you see many in heat animals>
    chat with them a while >
    tell them “I am ASEXUAL~~~I am ASEXUAL~I am ASEXUAL”

    It’s entertaining~
    Revenge always be so sweet~

    以子之矛,攻子之盾(to set your own spear against your own shield; to refute somebody with his own argument; to attack someone by exploiting his weakness)

    I know many of animals ,if they have sexual desire but can’t mating ,it would faster to go die.But in your viewpoint ,you still believe you are the victim ,right?I have no problem and no comment for it.I just want to understand more part of the world instinctively.

    Maybe you can be a better troll than me .

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    1. Aqua Post author

      I understand the point you want to make, but I’m afraid that strategy could backfire, because some people on dating sites still refuse to acknowledge asexuality as real, and some people will take it as a challenge. Some men on dating sites (and it almost always is women receiving creepy messages from men on dating sites) are egotistical enough to believe that they can turn any non-heterosexual woman straight. There is an asexual community activist who detailed her experiences on dating sites, and dealt with a lot of not just ignorant comments from men, but creepy ones too.

      That strategy does however show that not everyone is sexually available, and people need to accept that the world doesn’t revolve around their own sexual desires and wants.

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  2. snowflake0w0

    I don’t know you really understand me or not.D:

    Your reaction tell me you don’t have too much experience of troll.Such unprofessional…
    After you troll them,you have to move their ID into black list to prevent revenge.(Usually they won’t build a sock account to revenge in my experience,but still with small chance)
    And you don’t have to use your real photo,do you think I am using my real photo in my avatar?

    >because some people on dating sites still refuse to acknowledge asexuality as real
    Actually ,I know the “asexual” concept from a “language learning” site (the site claim it’s for language learning obviously),but most people are looking for dating/relationship on there.I trolled many people involuntarily on there..many of them are odious.

    >Some men on dating sites (and it almost always is women receiving creepy messages from men on dating sites) are egotistical enough to believe that they can turn any non-heterosexual woman straight.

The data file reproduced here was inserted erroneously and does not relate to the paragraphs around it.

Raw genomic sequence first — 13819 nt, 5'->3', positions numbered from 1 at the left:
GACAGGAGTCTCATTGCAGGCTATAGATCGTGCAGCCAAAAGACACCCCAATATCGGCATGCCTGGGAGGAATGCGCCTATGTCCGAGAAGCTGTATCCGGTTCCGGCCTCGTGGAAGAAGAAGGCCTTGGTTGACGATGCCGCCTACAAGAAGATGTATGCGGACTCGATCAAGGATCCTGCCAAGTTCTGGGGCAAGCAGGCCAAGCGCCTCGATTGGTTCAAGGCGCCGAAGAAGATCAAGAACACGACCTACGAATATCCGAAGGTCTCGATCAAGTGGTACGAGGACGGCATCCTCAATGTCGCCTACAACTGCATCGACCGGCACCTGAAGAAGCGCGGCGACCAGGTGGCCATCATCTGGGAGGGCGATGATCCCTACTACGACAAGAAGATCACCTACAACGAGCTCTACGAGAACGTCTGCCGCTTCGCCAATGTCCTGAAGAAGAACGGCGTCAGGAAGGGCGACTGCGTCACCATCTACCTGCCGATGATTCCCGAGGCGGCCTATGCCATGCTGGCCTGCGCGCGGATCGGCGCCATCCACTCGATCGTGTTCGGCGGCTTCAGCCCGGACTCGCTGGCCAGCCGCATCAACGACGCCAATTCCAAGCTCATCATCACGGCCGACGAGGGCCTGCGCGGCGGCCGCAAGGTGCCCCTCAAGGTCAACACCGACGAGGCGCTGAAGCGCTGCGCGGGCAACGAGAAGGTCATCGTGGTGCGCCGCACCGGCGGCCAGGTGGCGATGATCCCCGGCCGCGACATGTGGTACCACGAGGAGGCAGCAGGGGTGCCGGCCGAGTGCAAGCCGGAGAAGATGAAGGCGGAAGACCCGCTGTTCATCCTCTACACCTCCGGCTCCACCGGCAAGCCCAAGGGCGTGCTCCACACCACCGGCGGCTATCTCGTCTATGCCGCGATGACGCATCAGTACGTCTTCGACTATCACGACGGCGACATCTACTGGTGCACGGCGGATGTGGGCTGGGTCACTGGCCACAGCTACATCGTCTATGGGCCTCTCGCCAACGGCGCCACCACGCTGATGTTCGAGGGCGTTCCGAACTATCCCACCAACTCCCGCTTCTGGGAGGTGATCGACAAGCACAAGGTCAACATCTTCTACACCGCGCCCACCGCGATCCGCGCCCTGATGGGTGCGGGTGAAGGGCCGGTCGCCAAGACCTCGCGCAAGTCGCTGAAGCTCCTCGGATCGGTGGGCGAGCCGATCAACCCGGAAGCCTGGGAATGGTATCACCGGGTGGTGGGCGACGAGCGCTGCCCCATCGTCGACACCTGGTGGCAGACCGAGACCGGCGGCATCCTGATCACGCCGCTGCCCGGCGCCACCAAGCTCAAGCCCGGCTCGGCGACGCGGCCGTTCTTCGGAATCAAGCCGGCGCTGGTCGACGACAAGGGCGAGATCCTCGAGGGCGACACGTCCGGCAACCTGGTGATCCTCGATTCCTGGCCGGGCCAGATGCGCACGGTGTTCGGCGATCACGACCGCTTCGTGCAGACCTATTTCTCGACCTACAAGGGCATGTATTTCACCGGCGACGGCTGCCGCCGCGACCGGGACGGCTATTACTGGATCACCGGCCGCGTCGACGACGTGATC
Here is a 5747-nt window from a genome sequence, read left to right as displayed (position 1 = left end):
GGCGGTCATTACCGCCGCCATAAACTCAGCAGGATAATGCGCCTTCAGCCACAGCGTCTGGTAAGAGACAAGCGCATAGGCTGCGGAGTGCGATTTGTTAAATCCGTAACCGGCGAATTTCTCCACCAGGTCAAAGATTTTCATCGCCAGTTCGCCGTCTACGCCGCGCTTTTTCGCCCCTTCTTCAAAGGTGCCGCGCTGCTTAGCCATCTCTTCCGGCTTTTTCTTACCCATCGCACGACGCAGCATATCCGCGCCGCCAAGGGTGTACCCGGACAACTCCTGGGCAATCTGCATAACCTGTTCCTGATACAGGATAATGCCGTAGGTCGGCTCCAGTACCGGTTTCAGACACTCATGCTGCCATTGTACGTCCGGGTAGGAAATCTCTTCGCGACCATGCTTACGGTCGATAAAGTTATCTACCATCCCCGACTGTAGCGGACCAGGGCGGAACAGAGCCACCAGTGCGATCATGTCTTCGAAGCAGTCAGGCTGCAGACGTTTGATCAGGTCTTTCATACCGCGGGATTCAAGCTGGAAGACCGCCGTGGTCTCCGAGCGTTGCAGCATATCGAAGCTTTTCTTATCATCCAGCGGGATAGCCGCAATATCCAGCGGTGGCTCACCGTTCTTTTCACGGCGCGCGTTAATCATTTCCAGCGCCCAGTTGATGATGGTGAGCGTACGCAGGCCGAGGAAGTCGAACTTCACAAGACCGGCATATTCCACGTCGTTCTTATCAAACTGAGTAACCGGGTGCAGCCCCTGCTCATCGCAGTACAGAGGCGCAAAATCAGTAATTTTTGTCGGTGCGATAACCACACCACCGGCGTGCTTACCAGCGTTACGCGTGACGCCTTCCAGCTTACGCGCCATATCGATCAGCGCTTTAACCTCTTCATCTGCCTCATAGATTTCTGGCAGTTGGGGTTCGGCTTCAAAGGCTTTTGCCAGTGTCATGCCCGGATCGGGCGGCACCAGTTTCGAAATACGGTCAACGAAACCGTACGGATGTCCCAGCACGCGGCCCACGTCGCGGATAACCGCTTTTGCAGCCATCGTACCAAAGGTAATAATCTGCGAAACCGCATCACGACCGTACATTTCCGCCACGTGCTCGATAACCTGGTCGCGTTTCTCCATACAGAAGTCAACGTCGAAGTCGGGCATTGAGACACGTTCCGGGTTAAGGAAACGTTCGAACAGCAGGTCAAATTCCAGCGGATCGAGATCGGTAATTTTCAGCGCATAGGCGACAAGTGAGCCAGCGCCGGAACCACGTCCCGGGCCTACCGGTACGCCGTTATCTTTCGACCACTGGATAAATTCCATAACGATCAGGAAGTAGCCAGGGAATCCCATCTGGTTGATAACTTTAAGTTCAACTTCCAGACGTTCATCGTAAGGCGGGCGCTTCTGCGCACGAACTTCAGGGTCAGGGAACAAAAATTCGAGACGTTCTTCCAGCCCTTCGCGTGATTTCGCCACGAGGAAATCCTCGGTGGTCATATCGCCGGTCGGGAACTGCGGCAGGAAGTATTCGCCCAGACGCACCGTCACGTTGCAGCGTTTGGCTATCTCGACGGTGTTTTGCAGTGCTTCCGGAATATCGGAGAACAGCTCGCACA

No,they are not “egotistical”(maybe the definition is different by person).Usually they are that kind most most insecure with lowest self-confidence people in real life with ugly soul thus they only dare piss off people on internet.I never feel a little bit guilt for trolled this kind of people deliberately.Low confidence guys often are quite annoying.
    And most of “woman “on those site think they can get their benefit(just don’t keeping to pretend the victim ,the real number of victim is very small),…and some of them even are not “real woman”.

    >and people need to accept that the world doesn’t revolve around their own sexual desires and wants.

    That’s why I hate kids so much.

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    1. Aqua Post author

      I know you’re not using your real photo for your avatar. 😛 I’ve never intentionally trolled anyone with relationships, but some of the people I knew in-person who were interested in me romantically essentially accused me of trolling them just because I wasn’t interested in them back.

      People with very low self-confidence and are very insecure, can still be very egotistical, though in a different way than an overly confident person.

      They may take their anger out on other people, because they feel they have nothing positive about themselves, but also believe they have the unchallenged right to do that, because of it. That also reminds me of some abusers in abusive relationships: They’re so insecure, and know that their personality is terrible, that they turn to micromanaging their partner’s life, out of fear that their partner will abandon them for someone better.

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      1. snowflake0w0

        >but some of the people I knew in-person who were interested in me romantically essentially accused me of trolling them just because I wasn’t interested in them back.

        Usually I would tell this kind of people “You are not my type”,and hopefully they don’t keeping to being stupid.

        >People with very low self-confidence and are very insecure, can still be very egotistical, though in a different way than an overly confident person.